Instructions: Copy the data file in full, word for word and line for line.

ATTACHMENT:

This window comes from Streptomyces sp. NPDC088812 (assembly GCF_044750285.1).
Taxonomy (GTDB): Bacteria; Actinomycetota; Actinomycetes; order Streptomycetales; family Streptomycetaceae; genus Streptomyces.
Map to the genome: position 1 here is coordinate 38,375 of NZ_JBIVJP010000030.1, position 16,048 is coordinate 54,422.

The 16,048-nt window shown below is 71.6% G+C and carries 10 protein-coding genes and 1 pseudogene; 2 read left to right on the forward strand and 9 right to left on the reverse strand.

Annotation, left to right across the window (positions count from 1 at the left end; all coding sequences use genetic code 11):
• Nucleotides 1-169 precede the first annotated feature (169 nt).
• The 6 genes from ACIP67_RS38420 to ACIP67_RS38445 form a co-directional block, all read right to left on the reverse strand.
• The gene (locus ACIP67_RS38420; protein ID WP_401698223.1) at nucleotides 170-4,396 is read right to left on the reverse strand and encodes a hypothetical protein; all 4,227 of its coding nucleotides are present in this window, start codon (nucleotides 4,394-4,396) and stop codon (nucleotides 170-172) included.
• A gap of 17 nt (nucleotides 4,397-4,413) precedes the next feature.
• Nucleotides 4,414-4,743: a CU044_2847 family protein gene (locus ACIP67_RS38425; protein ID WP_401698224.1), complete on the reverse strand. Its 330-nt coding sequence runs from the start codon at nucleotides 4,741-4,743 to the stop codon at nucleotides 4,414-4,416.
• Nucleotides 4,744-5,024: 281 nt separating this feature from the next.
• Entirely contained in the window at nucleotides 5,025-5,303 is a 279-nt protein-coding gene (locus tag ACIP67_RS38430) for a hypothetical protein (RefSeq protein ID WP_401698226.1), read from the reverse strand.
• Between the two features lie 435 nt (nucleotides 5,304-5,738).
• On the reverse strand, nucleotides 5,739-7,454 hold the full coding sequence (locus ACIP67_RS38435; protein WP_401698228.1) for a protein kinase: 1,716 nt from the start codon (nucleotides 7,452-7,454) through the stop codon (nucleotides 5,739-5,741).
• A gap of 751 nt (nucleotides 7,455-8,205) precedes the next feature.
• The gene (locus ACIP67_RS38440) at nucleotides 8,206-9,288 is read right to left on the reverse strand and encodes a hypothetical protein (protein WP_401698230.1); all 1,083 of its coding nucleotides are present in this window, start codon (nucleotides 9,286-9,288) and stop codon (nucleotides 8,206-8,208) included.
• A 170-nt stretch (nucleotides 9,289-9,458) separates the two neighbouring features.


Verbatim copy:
This window comes from Streptomyces sp. NPDC088812 (assembly GCF_044750285.1).
Taxonomy (GTDB): Bacteria; Actinomycetota; Actinomycetes; order Streptomycetales; family Streptomycetaceae; genus Streptomyces.
Map to the genome: position 1 here is coordinate 38,375 of NZ_JBIVJP010000030.1, position 16,048 is coordinate 54,422.

The 16,048-nt window shown below is 71.6% G+C and carries 10 protein-coding genes and 1 pseudogene; 2 read left to right on the forward strand and 9 right to left on the reverse strand.

Annotation, left to right across the window (positions count from 1 at the left end; all coding sequences use genetic code 11):
• Nucleotides 1-169 precede the first annotated feature (169 nt).
• The 6 genes from ACIP67_RS38420 to ACIP67_RS38445 form a co-directional block, all read right to left on the reverse strand.
• The gene (locus ACIP67_RS38420; protein ID WP_401698223.1) at nucleotides 170-4,396 is read right to left on the reverse strand and encodes a hypothetical protein; all 4,227 of its coding nucleotides are present in this window, start codon (nucleotides 4,394-4,396) and stop codon (nucleotides 170-172) included.
• A gap of 17 nt (nucleotides 4,397-4,413) precedes the next feature.
• Nucleotides 4,414-4,743: a CU044_2847 family protein gene (locus ACIP67_RS38425; protein ID WP_401698224.1), complete on the reverse strand. Its 330-nt coding sequence runs from the start codon at nucleotides 4,741-4,743 to the stop codon at nucleotides 4,414-4,416.
• Nucleotides 4,744-5,024: 281 nt separating this feature from the next.
• Entirely contained in the window at nucleotides 5,025-5,303 is a 279-nt protein-coding gene (locus tag ACIP67_RS38430) for a hypothetical protein (RefSeq protein ID WP_401698226.1), read from the reverse strand.
• Between the two features lie 435 nt (nucleotides 5,304-5,738).
• On the reverse strand, nucleotides 5,739-7,454 hold the full coding sequence (locus ACIP67_RS38435; protein WP_401698228.1) for a protein kinase: 1,716 nt from the start codon (nucleotides 7,452-7,454) through the stop codon (nucleotides 5,739-5,741).
• A gap of 751 nt (nucleotides 7,455-8,205) precedes the next feature.
• The gene (locus ACIP67_RS38440) at nucleotides 8,206-9,288 is read right to left on the reverse strand and encodes a hypothetical protein (protein WP_401698230.1); all 1,083 of its coding nucleotides are present in this window, start codon (nucleotides 9,286-9,288) and stop codon (nucleotides 8,206-8,208) included.
• A 170-nt stretch (nucleotides 9,289-9,458) separates the two neighbouring features.